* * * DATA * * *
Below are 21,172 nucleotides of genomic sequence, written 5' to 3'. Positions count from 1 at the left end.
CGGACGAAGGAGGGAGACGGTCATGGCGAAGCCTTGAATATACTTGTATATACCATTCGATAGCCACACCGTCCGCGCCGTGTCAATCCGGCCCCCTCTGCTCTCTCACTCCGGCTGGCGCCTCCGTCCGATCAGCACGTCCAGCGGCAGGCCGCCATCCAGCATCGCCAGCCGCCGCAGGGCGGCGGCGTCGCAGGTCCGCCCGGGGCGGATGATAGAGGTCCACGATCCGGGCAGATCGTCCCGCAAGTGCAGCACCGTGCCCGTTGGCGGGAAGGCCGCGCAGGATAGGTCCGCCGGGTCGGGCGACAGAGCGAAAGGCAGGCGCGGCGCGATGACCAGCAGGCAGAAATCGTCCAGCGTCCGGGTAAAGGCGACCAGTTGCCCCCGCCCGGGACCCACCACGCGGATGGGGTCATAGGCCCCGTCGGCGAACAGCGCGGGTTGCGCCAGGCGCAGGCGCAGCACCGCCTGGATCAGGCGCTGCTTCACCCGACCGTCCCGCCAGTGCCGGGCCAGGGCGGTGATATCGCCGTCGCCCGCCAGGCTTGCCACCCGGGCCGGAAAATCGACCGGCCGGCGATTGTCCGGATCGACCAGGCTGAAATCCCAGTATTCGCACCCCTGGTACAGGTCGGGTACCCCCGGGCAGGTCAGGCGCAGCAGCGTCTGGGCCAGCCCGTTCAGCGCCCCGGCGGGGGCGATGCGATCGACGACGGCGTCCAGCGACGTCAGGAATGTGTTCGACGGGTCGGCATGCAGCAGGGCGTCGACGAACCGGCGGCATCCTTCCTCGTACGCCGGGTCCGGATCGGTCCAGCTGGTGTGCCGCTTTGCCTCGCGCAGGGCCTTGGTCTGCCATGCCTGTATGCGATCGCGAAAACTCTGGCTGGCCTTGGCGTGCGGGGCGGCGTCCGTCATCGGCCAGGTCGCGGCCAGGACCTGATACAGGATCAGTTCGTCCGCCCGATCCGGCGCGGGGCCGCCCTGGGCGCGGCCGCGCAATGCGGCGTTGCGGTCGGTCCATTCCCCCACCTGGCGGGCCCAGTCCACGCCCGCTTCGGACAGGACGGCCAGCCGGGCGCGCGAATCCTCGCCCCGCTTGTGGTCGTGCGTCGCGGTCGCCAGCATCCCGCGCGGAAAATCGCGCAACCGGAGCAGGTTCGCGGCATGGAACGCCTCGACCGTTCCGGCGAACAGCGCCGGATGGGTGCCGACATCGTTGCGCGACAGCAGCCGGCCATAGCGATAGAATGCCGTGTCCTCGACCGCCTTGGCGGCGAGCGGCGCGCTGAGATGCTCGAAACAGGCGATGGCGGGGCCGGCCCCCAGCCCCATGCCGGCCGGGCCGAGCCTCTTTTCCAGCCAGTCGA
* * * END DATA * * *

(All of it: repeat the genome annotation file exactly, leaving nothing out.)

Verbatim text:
Below are 21,172 nucleotides of genomic sequence, written 5' to 3'. Positions count from 1 at the left end.
CGGACGAAGGAGGGAGACGGTCATGGCGAAGCCTTGAATATACTTGTATATACCATTCGATAGCCACACCGTCCGCGCCGTGTCAATCCGGCCCCCTCTGCTCTCTCACTCCGGCTGGCGCCTCCGTCCGATCAGCACGTCCAGCGGCAGGCCGCCATCCAGCATCGCCAGCCGCCGCAGGGCGGCGGCGTCGCAGGTCCGCCCGGGGCGGATGATAGAGGTCCACGATCCGGGCAGATCGTCCCGCAAGTGCAGCACCGTGCCCGTTGGCGGGAAGGCCGCGCAGGATAGGTCCGCCGGGTCGGGCGACAGAGCGAAAGGCAGGCGCGGCGCGATGACCAGCAGGCAGAAATCGTCCAGCGTCCGGGTAAAGGCGACCAGTTGCCCCCGCCCGGGACCCACCACGCGGATGGGGTCATAGGCCCCGTCGGCGAACAGCGCGGGTTGCGCCAGGCGCAGGCGCAGCACCGCCTGGATCAGGCGCTGCTTCACCCGACCGTCCCGCCAGTGCCGGGCCAGGGCGGTGATATCGCCGTCGCCCGCCAGGCTTGCCACCCGGGCCGGAAAATCGACCGGCCGGCGATTGTCCGGATCGACCAGGCTGAAATCCCAGTATTCGCACCCCTGGTACAGGTCGGGTACCCCCGGGCAGGTCAGGCGCAGCAGCGTCTGGGCCAGCCCGTTCAGCGCCCCGGCGGGGGCGATGCGATCGACGACGGCGTCCAGCGACGTCAGGAATGTGTTCGACGGGTCGGCATGCAGCAGGGCGTCGACGAACCGGCGGCATCCTTCCTCGTACGCCGGGTCCGGATCGGTCCAGCTGGTGTGCCGCTTTGCCTCGCGCAGGGCCTTGGTCTGCCATGCCTGTATGCGATCGCGAAAACTCTGGCTGGCCTTGGCGTGCGGGGCGGCGTCCGTCATCGGCCAGGTCGCGGCCAGGACCTGATACAGGATCAGTTCGTCCGCCCGATCCGGCGCGGGGCCGCCCTGGGCGCGGCCGCGCAATGCGGCGTTGCGGTCGGTCCATTCCCCCACCTGGCGGGCCCAGTCCACGCCCGCTTCGGACAGGACGGCCAGCCGGGCGCGCGAATCCTCGCCCCGCTTGTGGTCGTGCGTCGCGGTCGCCAGCATCCCGCGCGGAAAATCGCGCAACCGGAGCAGGTTCGCGGCATGGAACGCCTCGACCGTTCCGGCGAACAGCGCCGGATGGGTGCCGACATCGTTGCGCGACAGCAGCCGGCCATAGCGATAGAATGCCGTGTCCTCGACCGCCTTGGCGGCGAGCGGCGCGCTGAGATGCTCGAAACAGGCGATGGCGGGGCCGGCCCCCAGCCCCATGCCGGCCGGGCCGAGCCTCTTTTCCAGCCAGTCGA